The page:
Tillerson Delivers to @StateDept’s Africa Bureau Its “Most Significant Management Challenge”

Posted: 12:25 am ET
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All Foreign Service posts in Africa receive post hardship differential, that is, an allowance meant to provide “additional compensation of up to 35 percent over basic compensation for the majority of employees officially stationed or detailed to a mission with extraordinarily difficult living conditions, excessive physical hardship, or notably unhealthful conditions.” More than half of all AF posts have been designated “Historically Difficult to Staff” meaning fewer than three at- grade/in-skill-code bids were received in three of the last four summer bidding cycles. Of all AF posts, 47 percent (24 posts) have also been designated ” Service Need Differential” that is, 20 percent hardship differential/standard 2 year tour of duty gets a 15 percent  bump in pay if employees agree to serve a third year.

According to State/OIG, the AF Bureau’s FY2017 staffing includes 1,147 American Direct Hire overseas, 572 local staff, 140 reemployed annuitants (retired Civil Service or Foreign Service employee rehired on an intermittent basis for no more than 1,040 hours during the year), and 14 rover-employees based overseas who go where they are needed. State/OIG also says that the AF bureau relies on 399 eligible family member employees for its overseas staffing. The 399 EFM employees are not specifically excluded from the State/OIG 1,147 count; we calculate that family member employees encumbering direct-hire positions constitute 34 percent, or a third of the bureau’s overseas workforce. If the 399 employes are in addition to the 1,147 count,  the number would be 25 percent, or a quarter of the bureau’s overseas workforce.

To be sure, staffing the AF Bureau’s posts has suffered from longstanding difficulties. Unfortunately for everyone with few exceptions,  the 69th Secretary of State sure made it worse.

On January 23, 2017, President Trump ordered a freeze on the hiring of Federal civilian employees to be applied across the board in the executive branch (see OMB Issues Initial Guidance For Federal Civilian Hiring Freeze (Read Memo); President Trump Freezes Federal Hiring Regardless of Funding Sources (Read Memo).

In April, while the OMB lifted the hiring freeze, the State Department with very few exceptions continued with its self-imposed freeze (see No thaw in sight for @StateDept hiring freeze until reorganization plan is “fully developed”).  On April 12, 2017, the State Department posted a statement indicating that the current hiring freeze guidance remained in effect particularly as it affected the hiring of Foreign Service family members (see Are #EFM positions literally about to become…extinct under #Tillerson’s watch?).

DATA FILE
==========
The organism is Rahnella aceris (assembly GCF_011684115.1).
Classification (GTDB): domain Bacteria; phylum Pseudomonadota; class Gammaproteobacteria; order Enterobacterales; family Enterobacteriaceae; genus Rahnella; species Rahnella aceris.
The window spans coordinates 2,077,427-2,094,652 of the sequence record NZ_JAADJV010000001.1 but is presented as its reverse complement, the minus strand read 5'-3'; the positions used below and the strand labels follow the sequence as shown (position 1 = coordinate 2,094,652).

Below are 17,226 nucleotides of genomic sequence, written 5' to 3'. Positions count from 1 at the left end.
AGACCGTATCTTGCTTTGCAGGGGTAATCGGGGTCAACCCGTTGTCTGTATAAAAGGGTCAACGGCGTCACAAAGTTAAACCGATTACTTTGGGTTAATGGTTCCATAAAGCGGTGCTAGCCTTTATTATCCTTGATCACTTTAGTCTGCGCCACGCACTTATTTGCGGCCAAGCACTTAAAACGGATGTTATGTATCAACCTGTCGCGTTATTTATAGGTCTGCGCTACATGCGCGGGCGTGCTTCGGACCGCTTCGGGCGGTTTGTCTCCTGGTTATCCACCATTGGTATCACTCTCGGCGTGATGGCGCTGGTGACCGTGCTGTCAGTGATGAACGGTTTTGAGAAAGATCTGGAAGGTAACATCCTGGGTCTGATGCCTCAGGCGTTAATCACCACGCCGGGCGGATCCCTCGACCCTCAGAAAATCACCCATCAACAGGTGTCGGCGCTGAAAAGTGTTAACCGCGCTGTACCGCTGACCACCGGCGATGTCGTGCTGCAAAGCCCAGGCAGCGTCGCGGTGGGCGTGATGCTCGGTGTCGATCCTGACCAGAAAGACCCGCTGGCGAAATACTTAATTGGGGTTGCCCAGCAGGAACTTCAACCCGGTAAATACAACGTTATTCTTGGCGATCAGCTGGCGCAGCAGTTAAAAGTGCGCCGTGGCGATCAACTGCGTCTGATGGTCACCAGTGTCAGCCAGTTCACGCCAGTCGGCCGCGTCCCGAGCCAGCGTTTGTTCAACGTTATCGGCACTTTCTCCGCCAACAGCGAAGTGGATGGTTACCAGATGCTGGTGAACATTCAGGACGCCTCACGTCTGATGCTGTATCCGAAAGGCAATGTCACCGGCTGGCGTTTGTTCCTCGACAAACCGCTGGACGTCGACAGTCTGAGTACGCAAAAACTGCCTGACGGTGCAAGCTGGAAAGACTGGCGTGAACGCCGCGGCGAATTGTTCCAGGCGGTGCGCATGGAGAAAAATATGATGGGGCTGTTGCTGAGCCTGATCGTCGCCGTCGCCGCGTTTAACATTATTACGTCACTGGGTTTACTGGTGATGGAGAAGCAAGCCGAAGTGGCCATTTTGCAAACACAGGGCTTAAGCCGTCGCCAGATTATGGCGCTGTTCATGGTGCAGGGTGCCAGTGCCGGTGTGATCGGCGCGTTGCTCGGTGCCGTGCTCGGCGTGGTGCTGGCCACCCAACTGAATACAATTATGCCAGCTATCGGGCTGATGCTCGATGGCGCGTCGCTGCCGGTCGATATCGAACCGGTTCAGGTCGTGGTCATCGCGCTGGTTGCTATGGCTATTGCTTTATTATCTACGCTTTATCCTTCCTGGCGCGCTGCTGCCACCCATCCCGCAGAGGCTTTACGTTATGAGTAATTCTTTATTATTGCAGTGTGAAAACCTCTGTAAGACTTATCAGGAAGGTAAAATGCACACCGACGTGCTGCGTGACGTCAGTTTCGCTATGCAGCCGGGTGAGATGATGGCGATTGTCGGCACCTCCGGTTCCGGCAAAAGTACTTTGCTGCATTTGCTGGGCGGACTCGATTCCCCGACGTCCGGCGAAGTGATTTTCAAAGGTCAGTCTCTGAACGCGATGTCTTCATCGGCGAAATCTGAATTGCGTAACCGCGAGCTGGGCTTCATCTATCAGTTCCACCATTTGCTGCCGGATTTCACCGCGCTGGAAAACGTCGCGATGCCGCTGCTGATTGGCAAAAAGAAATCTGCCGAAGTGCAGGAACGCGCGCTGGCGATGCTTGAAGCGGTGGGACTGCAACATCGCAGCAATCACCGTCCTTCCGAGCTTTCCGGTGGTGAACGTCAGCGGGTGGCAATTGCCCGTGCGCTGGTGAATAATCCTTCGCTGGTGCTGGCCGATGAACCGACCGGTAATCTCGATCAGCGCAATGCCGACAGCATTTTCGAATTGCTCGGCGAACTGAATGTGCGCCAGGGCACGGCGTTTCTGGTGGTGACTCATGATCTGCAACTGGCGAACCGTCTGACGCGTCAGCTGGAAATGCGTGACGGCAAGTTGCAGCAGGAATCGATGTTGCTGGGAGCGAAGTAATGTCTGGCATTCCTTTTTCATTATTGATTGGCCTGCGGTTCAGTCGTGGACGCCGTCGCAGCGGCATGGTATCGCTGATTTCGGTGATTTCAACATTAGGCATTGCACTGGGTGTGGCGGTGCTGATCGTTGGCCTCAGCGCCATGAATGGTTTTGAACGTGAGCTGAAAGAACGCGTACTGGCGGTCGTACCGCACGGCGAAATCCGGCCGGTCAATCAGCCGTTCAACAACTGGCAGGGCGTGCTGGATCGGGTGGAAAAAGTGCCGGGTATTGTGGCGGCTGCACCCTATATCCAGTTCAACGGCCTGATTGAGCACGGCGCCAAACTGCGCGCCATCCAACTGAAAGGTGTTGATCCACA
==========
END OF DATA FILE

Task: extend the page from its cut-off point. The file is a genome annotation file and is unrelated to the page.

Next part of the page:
During the first week of August, amidst cascading bad press of his stewardship of the State Department, Secretary Tillerson quietly “approved an exemption to the hiring freeze that will allow the Department to fill a number of priority EFM positions that are currently vacant. This exemption gives posts authority to fill critical vacancies supporting security, safety and health responsibilities.”

The hiring freeze snared folks who transferred between January and July (FLO April data says 743 jobs were pending due to security clearance or hiring freeze). Deputy Secretary Sullivan told members of the press on August 8 that “almost 800 EFMs [that] have been approved since this – the hiring freeze was imposed.” So, that’s like everyone who’s been waiting since January. And we were all so happy to see folks granted the exemptions that we forgot to ask who’s the “bright” bulb who started this mess. And if these EFM jobs were finally filled in August (a month before the end of the fiscal year), these employees could not all show up to work the following week, given all the paperwork needed and security investigations required.

Freezing EFM jobs never made sense. We’re still floored that it lasted that long and no one told S “But that’s nuts!” Despite Mr. Tillerson slip of the tongue (“we’re styling as the redesign of the State Department”), we can’t imagine the “redesign” resulting in zero jobs for diplomatic spouses overseas, not only because EFM jobs  makes sense and help post morale, but also because it is the cheaper option.  Unless, of course, 1) the “employee-led” redesign teams are proposing that embassies hire third country nationals for mailroom, escort, fingerprinting, and all support services for post overseas, too (yes, we heard North Korean labor imports are way cheaper). Or 2) this is part of the strategery to reduce the FS workforce without going through a reduction-in-force, while maintaining a goal of a 3 for 1 in attrition.